Embodiment and situated learning
Abstract: Cognition has for a long time been viewed as a process that can be described in terms of computational symbol manipulation, i.e. a process that takes place inside people’s heads and is largely unaffected by contextual aspects. In recent years, however, there has been a considerable change in the way researchers look at and study human cognition. These changes also have far-reaching implications for education and educational research. Situated learning is a theoretical framework in which sociocultural aspects of cognition and learning are strongly emphasised, that is, the context in which learning takes place is an important part of learning activity. The concept of activity is central to situated learning theories, but activity has been considered an exclusively sociocultural process in which the body only plays a minor role. In embodied cognition research, on the other hand, there is an increasing awareness that mind and body are inextricably intertwined and cannot be viewed in isolation. Findings in cognitive neuroscience provide additional evidence that cognition is tightly linked to perception and action. The aim of this thesis has been to investigate the role of the body in situated learning activity by integrating these different perspectives on cognition and learning. The analysis suggests that, like individual human conceptualization and thought, situated learning is in fact deeply rooted in bodily activity. In social interactions the body provides individuals with a similar perspective on the world, it functions as a means of signalling to others what cannot (yet) be expressed verbally, and it serves as a resonance mechanism in the understanding of others.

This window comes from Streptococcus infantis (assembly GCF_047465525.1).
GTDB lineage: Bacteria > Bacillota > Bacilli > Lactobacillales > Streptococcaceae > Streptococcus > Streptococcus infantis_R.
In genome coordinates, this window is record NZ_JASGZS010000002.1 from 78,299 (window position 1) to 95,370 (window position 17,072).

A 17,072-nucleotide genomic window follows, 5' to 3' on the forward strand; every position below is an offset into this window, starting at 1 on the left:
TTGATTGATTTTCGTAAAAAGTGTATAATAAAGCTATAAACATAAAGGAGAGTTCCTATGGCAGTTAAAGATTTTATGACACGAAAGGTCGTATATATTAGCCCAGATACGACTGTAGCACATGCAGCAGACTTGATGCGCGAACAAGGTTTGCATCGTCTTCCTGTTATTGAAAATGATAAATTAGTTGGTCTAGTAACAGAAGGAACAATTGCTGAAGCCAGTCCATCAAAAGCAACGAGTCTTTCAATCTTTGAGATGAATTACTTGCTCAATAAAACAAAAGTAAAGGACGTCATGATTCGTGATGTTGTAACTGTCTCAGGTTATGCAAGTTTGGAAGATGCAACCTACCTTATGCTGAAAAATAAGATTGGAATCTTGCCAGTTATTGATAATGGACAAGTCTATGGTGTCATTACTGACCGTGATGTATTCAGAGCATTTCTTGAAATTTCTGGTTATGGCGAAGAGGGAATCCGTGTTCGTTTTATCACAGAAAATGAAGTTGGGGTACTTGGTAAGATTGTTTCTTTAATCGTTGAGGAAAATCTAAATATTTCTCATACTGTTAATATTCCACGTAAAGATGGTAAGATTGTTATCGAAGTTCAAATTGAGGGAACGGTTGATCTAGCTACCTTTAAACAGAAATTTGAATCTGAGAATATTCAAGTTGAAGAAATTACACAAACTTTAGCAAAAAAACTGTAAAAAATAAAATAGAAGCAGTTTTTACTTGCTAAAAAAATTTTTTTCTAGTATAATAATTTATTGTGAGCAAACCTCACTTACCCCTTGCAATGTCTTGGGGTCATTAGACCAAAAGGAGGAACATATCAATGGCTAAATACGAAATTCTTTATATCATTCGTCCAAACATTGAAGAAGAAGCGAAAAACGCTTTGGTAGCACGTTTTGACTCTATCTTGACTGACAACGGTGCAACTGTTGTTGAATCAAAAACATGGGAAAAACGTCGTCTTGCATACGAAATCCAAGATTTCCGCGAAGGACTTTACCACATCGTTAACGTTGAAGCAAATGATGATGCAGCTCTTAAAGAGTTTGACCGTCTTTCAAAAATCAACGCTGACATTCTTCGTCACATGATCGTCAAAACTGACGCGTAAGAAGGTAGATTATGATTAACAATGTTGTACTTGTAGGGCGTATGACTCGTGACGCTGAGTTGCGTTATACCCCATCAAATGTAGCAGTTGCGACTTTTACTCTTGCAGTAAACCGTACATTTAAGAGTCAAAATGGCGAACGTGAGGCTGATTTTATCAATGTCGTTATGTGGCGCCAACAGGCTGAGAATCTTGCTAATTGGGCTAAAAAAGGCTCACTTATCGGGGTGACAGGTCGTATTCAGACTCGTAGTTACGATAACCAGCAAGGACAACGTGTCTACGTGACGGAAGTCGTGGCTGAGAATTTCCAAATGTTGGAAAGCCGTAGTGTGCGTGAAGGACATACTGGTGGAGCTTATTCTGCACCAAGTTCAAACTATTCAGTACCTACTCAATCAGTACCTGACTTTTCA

AT THIS PAGE YOU CAN DOWNLOAD THE WHOLE ESSAY. (follow the link to the next page)